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Maternity Homes

Maternity Homes constitute housing programs of different varieties that provide housing services to pregnant women. Many offer additional supportive services, such as parental education or childcare.

The National Maternity and Housing Coalition classifies maternity homes into four general classifications:

•Live-In House Parents

•Live-In Staff

•Rotating/Shift Staff

•Shepherding/Host Homes

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Maternity homes constitute the longest-standing subset of PHOs in the United States. The Salvation Army opened the first maternity home, then called a “home for unwed mothers” in 1886. During the early 1900s, the Jewish Maternity Hospital was opened in New York City’s Lower East Side.   For most of their history, maternity homes were typically institutionalized and hidden, caring for women who intended to place their child(ren) for adoption. The modern model of maternity housing is significantly different, offering a family-style environment with supplemental support for women who choose to parent or place for adoption. As maternity housing evolved with the legalization of abortion, married couples often took in homeless pregnant women in a housing model typically referred to as “Shepherding Homes.”

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In the 1970s, Jim and Anne Pierson helped develop a more modern model for maternity homes. Following an encounter with a young college-aged woman—who was the victim of rape and in need of housing—the Piersons became acutely aware of the need to locate housing for homeless pregnant women as part of the overall need to serve women within the pro-life movement.  In response to this crisis, the Piersons housed the young woman who ultimately placed her child for adoption. Motivated by this experience, the Piersons opened their first maternity home in Lancaster, Pennsylvania shortly thereafter.

In 1984, the Piersons expanded their outreach and started Loving and Caring, Inc., a life-affirming non-profit that provides “materials and services to agencies and Christian ministries which serve teen moms, single parents, and families affected by crisis pregnancy” to over 5,000 ministries, organizations, and individuals. During this time, President Ronald Reagan praised the efforts of Loving and Caring, Inc. in a speech, bringing more recognition to the evolving maternity home movement.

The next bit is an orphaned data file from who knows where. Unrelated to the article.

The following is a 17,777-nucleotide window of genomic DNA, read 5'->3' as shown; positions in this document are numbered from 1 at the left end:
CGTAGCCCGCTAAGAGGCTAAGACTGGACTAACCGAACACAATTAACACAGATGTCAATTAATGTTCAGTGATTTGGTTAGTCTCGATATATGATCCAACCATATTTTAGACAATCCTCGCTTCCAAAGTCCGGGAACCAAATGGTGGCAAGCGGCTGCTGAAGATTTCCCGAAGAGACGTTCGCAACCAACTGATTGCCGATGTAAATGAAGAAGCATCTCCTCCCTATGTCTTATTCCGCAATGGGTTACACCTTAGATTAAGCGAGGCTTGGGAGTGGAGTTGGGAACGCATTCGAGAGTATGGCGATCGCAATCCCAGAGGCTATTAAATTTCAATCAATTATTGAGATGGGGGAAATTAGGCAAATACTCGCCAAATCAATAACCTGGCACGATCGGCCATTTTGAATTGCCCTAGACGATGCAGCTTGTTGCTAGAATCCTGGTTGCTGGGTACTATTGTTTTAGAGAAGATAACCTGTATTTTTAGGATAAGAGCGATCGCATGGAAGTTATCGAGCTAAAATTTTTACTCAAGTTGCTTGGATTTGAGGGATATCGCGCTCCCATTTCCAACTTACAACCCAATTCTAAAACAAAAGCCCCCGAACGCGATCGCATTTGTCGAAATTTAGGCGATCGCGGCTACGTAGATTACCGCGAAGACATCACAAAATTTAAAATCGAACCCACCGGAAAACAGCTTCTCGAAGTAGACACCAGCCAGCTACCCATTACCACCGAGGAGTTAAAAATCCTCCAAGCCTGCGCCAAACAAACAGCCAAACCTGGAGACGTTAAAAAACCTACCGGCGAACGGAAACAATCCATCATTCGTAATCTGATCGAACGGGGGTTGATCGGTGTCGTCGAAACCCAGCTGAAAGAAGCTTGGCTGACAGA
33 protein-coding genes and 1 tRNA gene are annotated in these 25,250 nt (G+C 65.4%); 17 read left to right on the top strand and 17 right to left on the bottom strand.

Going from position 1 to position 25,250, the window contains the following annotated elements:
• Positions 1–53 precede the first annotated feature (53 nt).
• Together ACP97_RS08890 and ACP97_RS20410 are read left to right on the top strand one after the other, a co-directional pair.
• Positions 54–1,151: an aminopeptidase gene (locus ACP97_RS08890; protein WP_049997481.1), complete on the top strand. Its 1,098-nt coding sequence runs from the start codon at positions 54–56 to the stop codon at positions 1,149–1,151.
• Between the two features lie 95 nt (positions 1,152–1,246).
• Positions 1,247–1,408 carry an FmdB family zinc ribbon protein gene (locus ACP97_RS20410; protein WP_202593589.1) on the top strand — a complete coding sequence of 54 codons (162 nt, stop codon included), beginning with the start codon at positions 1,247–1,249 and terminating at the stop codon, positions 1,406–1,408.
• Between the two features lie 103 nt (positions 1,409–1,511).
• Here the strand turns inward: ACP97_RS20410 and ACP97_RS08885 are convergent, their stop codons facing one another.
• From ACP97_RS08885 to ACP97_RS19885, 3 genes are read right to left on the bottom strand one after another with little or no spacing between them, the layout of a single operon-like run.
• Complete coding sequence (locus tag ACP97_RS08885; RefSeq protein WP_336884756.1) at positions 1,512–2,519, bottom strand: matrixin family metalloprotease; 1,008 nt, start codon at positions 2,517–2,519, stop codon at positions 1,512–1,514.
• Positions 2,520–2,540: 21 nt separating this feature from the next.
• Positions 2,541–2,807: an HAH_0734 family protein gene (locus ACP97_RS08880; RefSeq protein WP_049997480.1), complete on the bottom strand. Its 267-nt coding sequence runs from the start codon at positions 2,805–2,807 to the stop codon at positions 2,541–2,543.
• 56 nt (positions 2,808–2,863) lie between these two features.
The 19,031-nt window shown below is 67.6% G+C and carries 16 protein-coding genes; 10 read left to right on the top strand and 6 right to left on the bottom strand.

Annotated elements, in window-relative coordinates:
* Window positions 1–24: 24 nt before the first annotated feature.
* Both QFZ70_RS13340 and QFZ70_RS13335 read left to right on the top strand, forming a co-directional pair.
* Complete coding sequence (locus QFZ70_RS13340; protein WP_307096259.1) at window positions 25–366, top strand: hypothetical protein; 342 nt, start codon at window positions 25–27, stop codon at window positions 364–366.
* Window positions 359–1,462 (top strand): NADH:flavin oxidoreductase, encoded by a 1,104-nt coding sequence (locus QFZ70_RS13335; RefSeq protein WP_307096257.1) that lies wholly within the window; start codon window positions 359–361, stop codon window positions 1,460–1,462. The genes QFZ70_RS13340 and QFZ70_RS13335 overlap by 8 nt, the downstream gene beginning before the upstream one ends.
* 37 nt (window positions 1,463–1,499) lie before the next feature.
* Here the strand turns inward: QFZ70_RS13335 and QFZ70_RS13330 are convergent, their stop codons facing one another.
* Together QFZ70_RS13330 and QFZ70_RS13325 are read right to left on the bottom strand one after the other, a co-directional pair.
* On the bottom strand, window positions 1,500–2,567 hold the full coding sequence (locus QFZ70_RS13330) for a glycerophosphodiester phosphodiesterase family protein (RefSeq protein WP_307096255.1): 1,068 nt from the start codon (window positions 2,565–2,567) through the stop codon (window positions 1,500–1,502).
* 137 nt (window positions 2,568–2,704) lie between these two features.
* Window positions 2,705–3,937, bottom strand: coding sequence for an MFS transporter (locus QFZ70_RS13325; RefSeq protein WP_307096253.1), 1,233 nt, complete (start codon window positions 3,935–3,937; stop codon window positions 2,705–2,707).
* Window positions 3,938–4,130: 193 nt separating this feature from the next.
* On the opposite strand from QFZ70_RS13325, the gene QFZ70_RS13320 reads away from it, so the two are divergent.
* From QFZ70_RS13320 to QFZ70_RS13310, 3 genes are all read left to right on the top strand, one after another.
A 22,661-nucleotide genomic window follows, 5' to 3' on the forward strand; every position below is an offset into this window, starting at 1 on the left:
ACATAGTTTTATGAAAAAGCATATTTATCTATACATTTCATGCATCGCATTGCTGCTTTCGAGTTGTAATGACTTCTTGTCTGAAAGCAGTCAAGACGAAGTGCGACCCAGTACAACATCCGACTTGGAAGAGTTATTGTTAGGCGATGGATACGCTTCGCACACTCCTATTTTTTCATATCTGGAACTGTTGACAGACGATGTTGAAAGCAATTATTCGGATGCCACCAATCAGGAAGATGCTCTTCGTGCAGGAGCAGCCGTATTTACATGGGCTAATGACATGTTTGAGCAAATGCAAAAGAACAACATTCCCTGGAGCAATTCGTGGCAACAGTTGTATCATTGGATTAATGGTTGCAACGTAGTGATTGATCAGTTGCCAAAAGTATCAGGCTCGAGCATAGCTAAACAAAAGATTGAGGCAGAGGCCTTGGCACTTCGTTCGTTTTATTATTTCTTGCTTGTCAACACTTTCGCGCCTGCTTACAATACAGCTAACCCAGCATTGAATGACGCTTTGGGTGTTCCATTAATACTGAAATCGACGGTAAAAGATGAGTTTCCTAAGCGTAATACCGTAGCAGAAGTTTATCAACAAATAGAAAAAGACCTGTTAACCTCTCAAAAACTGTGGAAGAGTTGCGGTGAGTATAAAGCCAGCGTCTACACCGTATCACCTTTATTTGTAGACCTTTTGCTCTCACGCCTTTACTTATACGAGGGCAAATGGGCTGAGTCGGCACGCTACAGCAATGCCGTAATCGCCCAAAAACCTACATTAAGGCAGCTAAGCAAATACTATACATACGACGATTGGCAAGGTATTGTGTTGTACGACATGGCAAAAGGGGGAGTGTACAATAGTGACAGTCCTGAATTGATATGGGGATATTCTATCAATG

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It is currently estimated that there are some 400 maternity housing locations throughout the United States, serving approximately 1,800 adult women. Some homes are small with one to two women. Others are large with twenty women or more. Most allow women to stay after giving birth.  The average length of time a woman is allowed to stay is estimated to be eight (8) months post-birth.


The modern model also seeks to care for women beyond just their temporary housing needs. Today, most maternity homes offer educational services, counseling services, job assistance and other resources to help women, whether they place their child for adoption or choose to parent.


Moving forward leaders of the modern maternity home movement would like to see increased maternity home options for women, including post-birth transitional housing for both mothers who parent and those who place for adoption.  Maternity homes may be recipients of various forms of government funding.

Maternity Homes in Arkansas

1 / Compact Family Services/Highlands Maternity Home

2325 Malvern Ave

Hot Springs, AR, 71901


2 / Restoration Village

2215 Little Flock Drive

Rogers, AR, 72756


3 / Compassion House Maternity Home

6045 Elm Springs Rd

Springdale, AR, 72762


4 / Second Chance Youth Ranch

PO Box 901 

Bryant, AR 72089


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